Lakers News: What Steve Nash's Return to Rotation Means for LA vs. Knicks

Patrick ClarkeCorrespondent IDecember 24, 2012

OAKLAND, CA - DECEMBER 22:  Kobe Bryant #24 of the Los Angeles Lakers celebrates with teammates  Steve Nash #10 and Darius Morris #1 in the final seconds of overtime after they secured their victory over the Golden State Warriors at Oracle Arena on December 22, 2012 in Oakland, California. NOTE TO USER: User expressly acknowledges and agrees that, by downloading and or using this photograph, User is consenting to the terms and conditions of the Getty Images License Agreement.  (Photo by Ezra Shaw/Getty Images)
Ezra Shaw/Getty Images

Steve Nash returned to the Los Angeles Lakers starting lineup after missing nearly two months with a fractured left fibula, and the result was encouraging to say the least.

The two-time league MVP led the Lake Show past the Golden State Warriors on Saturday night, scoring 12 points on 5-of-8 shooting and dishing out nine assists in 41 minutes of action in the team's 118-115 come-from-behind overtime win over its division rival on the road.

Next up for Nash and the Lakers, the vaunted New York Knicks on Christmas Day.

Before Tuesday's marquee clash tips off, let's break down what Steve Nash's return to the rotation means for the Lakers in their much anticipated matchup with the Knicks.



Nash is one of the all-time best creators in NBA history. No, he won't be making Lakers fans forget about Magic Johnson anytime soon, but the 38-year-old is the best playmaker on L.A.'s roster without question.

Heading into Game No. 28 of the season on Christmas Day vs. New York, L.A. ranks 21st in the league in assists per game, averaging just 20.8 per night. In Nash's first game back, Saturday night against Golden State, the Lakers recorded 33 assists as a team, spearheaded by Nash's nine dimes.

With Nash back in the rotation, Lakers fans can expect to see better ball movement on Christmas Day and beyond. 

He plays with a pace and always dribbles and penetrates with the purpose to set up others for easy looks, which is the mark of a true creator.


Outside Shooting

I'm not sure the Lakers can ever be as potent as the Knicks from beyond the arc, but Nash's return ensures that L.A. will have the firepower on the perimeter capable of toppling New York.

The Lakers already rank sixth in the NBA in three-point shooting coming into Tuesday's showdown at the Staples Center, hitting 37.2 percent of their long-range jumpers this season. That number could go up, though, as Nash works his way back into the squad and begins firing away from outside more often.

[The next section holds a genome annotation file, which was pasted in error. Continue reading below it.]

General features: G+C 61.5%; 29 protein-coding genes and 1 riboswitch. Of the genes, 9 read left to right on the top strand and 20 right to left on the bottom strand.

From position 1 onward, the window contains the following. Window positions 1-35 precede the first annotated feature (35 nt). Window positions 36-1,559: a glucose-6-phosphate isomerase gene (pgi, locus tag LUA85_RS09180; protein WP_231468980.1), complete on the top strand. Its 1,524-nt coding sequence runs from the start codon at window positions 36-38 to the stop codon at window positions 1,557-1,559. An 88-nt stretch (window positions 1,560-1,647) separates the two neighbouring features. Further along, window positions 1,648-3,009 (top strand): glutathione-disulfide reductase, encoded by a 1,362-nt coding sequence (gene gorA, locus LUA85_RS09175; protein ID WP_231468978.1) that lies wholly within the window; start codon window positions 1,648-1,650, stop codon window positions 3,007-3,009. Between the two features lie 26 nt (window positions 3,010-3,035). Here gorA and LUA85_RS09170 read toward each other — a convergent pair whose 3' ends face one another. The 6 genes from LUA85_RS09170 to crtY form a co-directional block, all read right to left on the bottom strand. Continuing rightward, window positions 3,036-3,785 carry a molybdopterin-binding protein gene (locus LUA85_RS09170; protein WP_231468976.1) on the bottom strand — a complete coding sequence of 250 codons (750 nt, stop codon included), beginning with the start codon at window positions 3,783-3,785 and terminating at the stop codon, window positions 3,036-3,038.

Nash is shooting 43 percent from downtown in three games this season (3-for-7), but is a career 43 percent shooter from deep. 

Even better news for L.A., the Knicks are giving up the highest opposing three-point percentage in the league this season, at around 37 percent. The lesson here is that the Knicks are vulnerable to the three-point shot, and Nash brings that threat every night.


Point Guard

Nash's return means that the Lakers finally have a point guard to run Mike D'Antoni's system, perhaps the best to ever play under D'Antoni going back to their years together in Phoenix. D'Antoni had the following to say about Nash prior to Saturday night's game vs. Golden State (via LA Times' Mike Bresnahan):

"The biggest thing is that he's one of the best point guards to play the game in the last 10 years so obviously we should be better."

And this was D'Antoni on Nash after the game (via's Ramona Shelburne):

"The guy is a winner. There was a difference before the game. He changes everything. He changes the whole perspective."

The veteran floor general arrives just in time to lead the Lakers, who rank second-to-last in fewest turnovers per game this season (16.1) against the Knicks, who have turned the ball over fewer times (10.7) than any other team in the league this year.

Plus, New York ranks fifth in opponents turnovers per game (15.9), and it's no secret that the Knicks' high-powered offense feasts of its opponents' mistakes.

Nash turned the ball over just three times in 41 minutes of play against Golden State on Saturday night, and averages just three turnovers per game for his career, which is amazing when you consider how often he handles the ball and how many times he sets up teammates with easy shots. 

Darius Morris and Chris Duhon can move over, because Nash is back, and with him the Lakers' chances of righting the Hollywood ship.


Follow Bleacher Report Featured Columnist Patrick Clarke on Twitter. 

Follow _Pat_Clarke on Twitter